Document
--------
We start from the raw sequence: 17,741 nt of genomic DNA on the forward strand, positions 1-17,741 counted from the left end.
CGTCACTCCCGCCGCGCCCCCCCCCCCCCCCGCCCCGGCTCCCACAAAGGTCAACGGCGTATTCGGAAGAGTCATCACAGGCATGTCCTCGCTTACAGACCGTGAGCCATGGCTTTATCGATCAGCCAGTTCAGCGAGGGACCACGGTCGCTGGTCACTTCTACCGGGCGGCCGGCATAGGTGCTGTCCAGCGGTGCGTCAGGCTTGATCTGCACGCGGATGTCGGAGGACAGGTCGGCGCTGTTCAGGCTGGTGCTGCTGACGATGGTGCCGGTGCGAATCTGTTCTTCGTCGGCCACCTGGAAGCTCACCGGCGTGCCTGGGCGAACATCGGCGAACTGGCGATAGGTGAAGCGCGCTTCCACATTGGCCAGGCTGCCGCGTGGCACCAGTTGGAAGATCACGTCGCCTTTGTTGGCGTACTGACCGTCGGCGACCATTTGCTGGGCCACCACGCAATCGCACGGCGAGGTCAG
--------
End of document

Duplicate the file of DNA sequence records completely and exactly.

We start from the raw sequence: 17,741 nt of genomic DNA on the forward strand, positions 1-17,741 counted from the left end.
CGTCACTCCCGCCGCGCCCCCCCCCCCCCCCGCCCCGGCTCCCACAAAGGTCAACGGCGTATTCGGAAGAGTCATCACAGGCATGTCCTCGCTTACAGACCGTGAGCCATGGCTTTATCGATCAGCCAGTTCAGCGAGGGACCACGGTCGCTGGTCACTTCTACCGGGCGGCCGGCATAGGTGCTGTCCAGCGGTGCGTCAGGCTTGATCTGCACGCGGATGTCGGAGGACAGGTCGGCGCTGTTCAGGCTGGTGCTGCTGACGATGGTGCCGGTGCGAATCTGTTCTTCGTCGGCCACCTGGAAGCTCACCGGCGTGCCTGGGCGAACATCGGCGAACTGGCGATAGGTGAAGCGCGCTTCCACATTGGCCAGGCTGCCGCGTGGCACCAGTTGGAAGATCACGTCGCCTTTGTTGGCGTACTGACCGTCGGCGACCATTTGCTGGGCCACCACGCAATCGCACGGCGAGGTCAG